As things develop in the case I have to interrupt my plans. Yesterday I said I would continue with the reevaluation today but if you’ve read the local morning papers you’ll see the government has filed it position on Whitey’s claim he has immunity.
It has been filed with Judge Stearns. I assume he will withhold a finding on it until the Court of Appeals decides the recusal matter. The thrust of the recusal motion is that Judge Stearns cannot impartially decide whether he will allow Whitey’s evidence on immunity to be presented a jury. That is because the witnesses to that matter are people with whom he worked and are friendly.
In an answer to a comment I speculated on what is taking the Court of Appeals so long to make a decision. if you are interested you can check the comments from yesterday.
Today, I want to examine the government’s response. I’ve suggested earlier there is no validity to Whitey’s immunity claim although I admitted weaving several facts together one could make a conceivable argument for it. Pretty much the bottom line is that without it Whitey is toast.
The prosecutors argument is in two parts. First Whitey has no immunity and second that it is up to the court and not the jury to decide that issue.
To rebut his claim of immunity the prosecutors argue no one has supported Whitey’s claim and O’Sullivan has denied he gave him immunity. This is weak because Whitey may not have told anyone and O’Sullivan was all over the board in his testimony. The prosecutors next say that nothing in Whitey’s informant files talks about a meeting with O’Sullivan or immunity but as we’ve seen those FBI files have as much relation to reality as the reports of UFO landings. The prosecutors go on to say he wouldn’t have been on the lam for 16 years or would have filed to dismiss the original indictments if he thought he had immunity. Those arguments don’t hold water either since the immunity card was a last resort — Whitey even had he been given immunity would not trust the government to honor it.
The final argument the prosecutors present is saying if he “thought he was given immunity in return for information he provided to the FBI [he] would not have engaged in the following conversation” on 9/11/2012 with his brother Jackie:
Whitey: “I’m up to my fudgin’ ears in it. But again, I mean, I was accused — I — I never, I didn’t know that fudgin John Connolly wrote all those reports and
the other guy — what they did is they wrote reports making themself look like Whitey told us what — I never told them a fudgin thing.
WHITEY: I bought fudgin’ information, I didn’t sell it.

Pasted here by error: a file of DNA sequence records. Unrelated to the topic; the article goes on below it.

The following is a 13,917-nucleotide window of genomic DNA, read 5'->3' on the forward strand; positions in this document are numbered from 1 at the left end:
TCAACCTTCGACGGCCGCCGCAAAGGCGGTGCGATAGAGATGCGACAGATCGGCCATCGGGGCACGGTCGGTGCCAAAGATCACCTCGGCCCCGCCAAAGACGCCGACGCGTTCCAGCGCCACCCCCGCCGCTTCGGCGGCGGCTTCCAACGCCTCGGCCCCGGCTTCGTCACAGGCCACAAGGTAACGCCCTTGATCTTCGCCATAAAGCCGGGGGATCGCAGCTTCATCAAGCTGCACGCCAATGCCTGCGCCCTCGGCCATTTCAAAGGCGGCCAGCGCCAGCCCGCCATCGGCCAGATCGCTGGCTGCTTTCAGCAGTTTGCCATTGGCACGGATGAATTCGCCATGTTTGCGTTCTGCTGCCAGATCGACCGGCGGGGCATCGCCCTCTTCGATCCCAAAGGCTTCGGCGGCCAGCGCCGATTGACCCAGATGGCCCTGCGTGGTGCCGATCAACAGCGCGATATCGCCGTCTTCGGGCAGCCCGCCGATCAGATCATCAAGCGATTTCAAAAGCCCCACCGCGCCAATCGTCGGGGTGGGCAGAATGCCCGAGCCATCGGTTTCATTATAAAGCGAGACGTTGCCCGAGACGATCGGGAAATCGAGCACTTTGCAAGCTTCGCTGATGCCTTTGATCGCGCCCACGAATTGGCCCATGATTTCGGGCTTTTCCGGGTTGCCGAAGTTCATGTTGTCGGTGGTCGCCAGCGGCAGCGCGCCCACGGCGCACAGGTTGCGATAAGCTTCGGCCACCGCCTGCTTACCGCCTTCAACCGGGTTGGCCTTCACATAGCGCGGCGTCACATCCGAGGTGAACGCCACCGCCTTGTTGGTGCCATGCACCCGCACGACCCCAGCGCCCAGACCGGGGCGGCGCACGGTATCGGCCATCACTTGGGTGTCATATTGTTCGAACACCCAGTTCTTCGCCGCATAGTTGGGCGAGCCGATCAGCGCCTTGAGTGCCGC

WHITEY: I never gave them fudgin’ information. Nothin’. Nothin.’ (Obscenities euphamismized – bold emphasis in original)
That’s Whitey foolishly talking on a recorded line less than six months ago. Not such a good idea. It can’t do much to help his case. Maybe he is loosing his touch on account of his lengthy confinement in a small cell. He should take a lesson from Jackie and should be the one saying “Mmm.”
The prosecutors do not want us to take away from that conversation the idea that a man who had carte blanche to commit murder because he had immunity from a US Attorney would not have paid for that information. That wouldn’t follow. You could have immunity and be willing to pay for information.
What the prosecutors suggest, and i’m at a loss why they made this argument, is why would Whitey be getting immunity if he wasn’t providing any information to the government?
However, you, I, the feds and the lamppost know that Whitey did give information. The files are full of his and his partner Stevie’s information. Are the prosecutors really suggesting they believe Whitey?
We all know that in his conversation with his brother he’s just lying. Why? Remember, he knows the feds are listening. He can’t believe if he denies being an informant that will help his case. Stevie Flemmi based his whole defense on that position. I think it is more he just wants to save face with his brothers. Remember how Billy wrote in his book how much the Irish hated informants — Whitey coming from that culture would never want his brothers to believe he was one. This supports my belief his brothers knew nothing about his relationship with the FBI.
But here’s the one thing I don’t understand: why did the prosecutors mention this conversation? I know they have fallen lock, stock and barrel for the lies of Whitey’s gangster buddies. But I can’t believe that for one second they think Whitey was not giving information to Connolly. Isn’t that part and parcel of their whole prosecution? Isn’t that why O’Sullivan gave Whitey a pass in the Race Fixing case?
I’m troubled by this. Are the prosecutors trying to have it both ways. That’s a defense tactic usually used in rape cases where the defense is “there was no rape, my client didn’t do it, and if you find he did she consented.”
If the prosecutors believe Whitey gave information to the FBI they should not be using his lies to his brother as if they believe them to argue against his immunity motion. If the prosecutors believe Whitey gave no information to the FBI then they must reevaluate their whole case. I’d like to know what the prosecutors believe is the truth in this matter.
I’ve exceeded my word limit. I’ll go on tomorrow to explain a better argument the government should have used.